Chianti Classico & Neighbors: Looking at the 2020s and 2019s


This year’s releases from Chianti Classico are a bit of a mixed bag. Most of that is attributable to the natural diversity of this large appellation and the unevenness of the 2019s. Even so, there are a lot of gorgeous wines in this report, many of them entry-level Chianti Classicos that offer superb quality for the money. As always, this report focuses on Chianti Classico, but also includes wines from neighboring appellations.

Lorenza Sebasti and Marco Pallanti made some of the greatest wines I have ever tasted at Castello di Ama.

A First Look at 2020

An early bout of intensely cold weather that reached frost levels in some places was the first significant event of the 2020 growing season. “Budbreak was especially challenging; we lost 15% of the production right away,” Filippo Mazzei explained at Fonterutoli. There was quite a bit of rain in May. Vines responded by setting a lower crop, which turned out to be a positive later on.

"We had one very hot week in the middle of September that accelerated our harvest. It felt like the grapes might dehydrate on the vine. That was followed by heavy rain and cold weather,” Luca Martini di Cigala told me at San Giusto a Rentennano. “Our harvest started on September 30, about a week earlier than 2019 and 2021,” explained Martino Manetti at Montevertine. Some estates saw a very condensed harvest, as was the case at Gagliole, where all the fruit came in during one week as opposed to the more typical 15-20 days. “Most of the year was marked by consistently warm weather, but with no shock events," Giuseppe Mazzocolin recounted at Fèlsina. "We were fortunate to have good ventilation throughout the most critical periods.”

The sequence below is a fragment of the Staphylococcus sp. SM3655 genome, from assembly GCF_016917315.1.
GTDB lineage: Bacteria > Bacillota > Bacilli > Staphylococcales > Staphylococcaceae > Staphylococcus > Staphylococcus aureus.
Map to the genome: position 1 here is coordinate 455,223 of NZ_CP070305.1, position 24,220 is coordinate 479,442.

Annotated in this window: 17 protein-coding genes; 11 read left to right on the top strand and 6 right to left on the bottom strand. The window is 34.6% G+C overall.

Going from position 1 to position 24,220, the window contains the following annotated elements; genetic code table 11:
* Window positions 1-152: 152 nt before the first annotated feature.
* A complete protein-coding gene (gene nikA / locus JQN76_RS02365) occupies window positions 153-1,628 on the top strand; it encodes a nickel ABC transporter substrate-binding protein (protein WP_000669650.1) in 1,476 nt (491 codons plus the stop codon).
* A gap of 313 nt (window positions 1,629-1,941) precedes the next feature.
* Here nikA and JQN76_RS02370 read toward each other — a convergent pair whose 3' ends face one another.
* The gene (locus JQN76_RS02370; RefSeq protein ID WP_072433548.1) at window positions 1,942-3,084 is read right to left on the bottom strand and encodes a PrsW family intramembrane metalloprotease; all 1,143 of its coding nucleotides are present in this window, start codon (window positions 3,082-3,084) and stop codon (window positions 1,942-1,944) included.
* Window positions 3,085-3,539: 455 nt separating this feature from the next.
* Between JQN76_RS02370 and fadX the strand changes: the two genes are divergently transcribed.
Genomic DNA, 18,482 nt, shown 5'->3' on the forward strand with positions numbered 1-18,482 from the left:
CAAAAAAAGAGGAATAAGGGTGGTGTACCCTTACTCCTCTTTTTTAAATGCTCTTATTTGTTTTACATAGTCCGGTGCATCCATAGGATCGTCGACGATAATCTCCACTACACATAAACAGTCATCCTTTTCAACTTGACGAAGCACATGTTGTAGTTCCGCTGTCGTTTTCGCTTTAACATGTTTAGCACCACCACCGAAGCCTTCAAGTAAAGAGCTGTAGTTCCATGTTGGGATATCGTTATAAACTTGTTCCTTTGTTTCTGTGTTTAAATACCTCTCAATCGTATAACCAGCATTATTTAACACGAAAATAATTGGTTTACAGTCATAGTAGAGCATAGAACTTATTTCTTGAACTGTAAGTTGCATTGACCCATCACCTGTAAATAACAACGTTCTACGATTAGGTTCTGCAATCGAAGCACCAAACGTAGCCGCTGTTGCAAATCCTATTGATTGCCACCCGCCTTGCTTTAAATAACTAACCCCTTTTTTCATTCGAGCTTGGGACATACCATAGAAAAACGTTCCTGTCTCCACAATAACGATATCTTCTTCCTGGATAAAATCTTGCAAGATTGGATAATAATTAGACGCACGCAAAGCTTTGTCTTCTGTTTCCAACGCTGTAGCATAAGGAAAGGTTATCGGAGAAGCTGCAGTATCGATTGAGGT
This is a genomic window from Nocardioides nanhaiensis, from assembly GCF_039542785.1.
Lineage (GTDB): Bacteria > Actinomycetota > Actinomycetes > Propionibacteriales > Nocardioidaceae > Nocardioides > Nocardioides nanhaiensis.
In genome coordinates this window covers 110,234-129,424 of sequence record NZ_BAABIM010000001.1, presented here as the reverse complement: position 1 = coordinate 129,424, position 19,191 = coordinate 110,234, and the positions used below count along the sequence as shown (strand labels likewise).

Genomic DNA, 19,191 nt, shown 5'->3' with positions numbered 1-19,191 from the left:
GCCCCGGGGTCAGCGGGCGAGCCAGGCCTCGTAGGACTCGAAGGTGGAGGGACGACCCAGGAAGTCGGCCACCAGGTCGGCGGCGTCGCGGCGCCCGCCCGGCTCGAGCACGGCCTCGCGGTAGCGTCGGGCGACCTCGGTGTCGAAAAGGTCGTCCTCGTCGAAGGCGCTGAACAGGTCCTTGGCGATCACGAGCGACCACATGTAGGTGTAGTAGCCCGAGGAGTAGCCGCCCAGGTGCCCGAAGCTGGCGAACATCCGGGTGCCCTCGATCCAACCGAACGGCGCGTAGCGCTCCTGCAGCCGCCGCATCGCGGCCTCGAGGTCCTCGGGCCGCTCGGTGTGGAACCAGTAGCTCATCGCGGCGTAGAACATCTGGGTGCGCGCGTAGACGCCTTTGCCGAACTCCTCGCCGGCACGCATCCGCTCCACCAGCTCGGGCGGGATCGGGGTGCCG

Tasting a few 2020s at San Giusto a Rentennano, Gaiole.

In tasting, the 2020s are rich, sumptuous wines. Most of the 2020s in this report are the straight Chianti Classicos that are often referred to as Annata. The best of these wines show terrific depth, gorgeous purity of fruit and fully ripe tannins. The top 2020s have not been bottled yet, so it is too soon to have a clear view of the vintage, but the first signs are quite encouraging. Today, my impression is that 2020 will turn out to be better and more consistent than the 2019s.

The 2019 Growing Season & Wines

Many estates are releasing their 2019 Riservas and other top bottlings this year. It is an uneven vintage marked by several shock events. Some regions were affected by hail. Heavy rain in May extended vegetative growth and resulted in a late-ish harvest. For readers who also follow California wines, these conditions are, interestingly, quite similar to those seen in Napa and Sonoma that year. Yields are on the high side. Alcohols are on the lower side, while tannins in some wines are not fully ripe.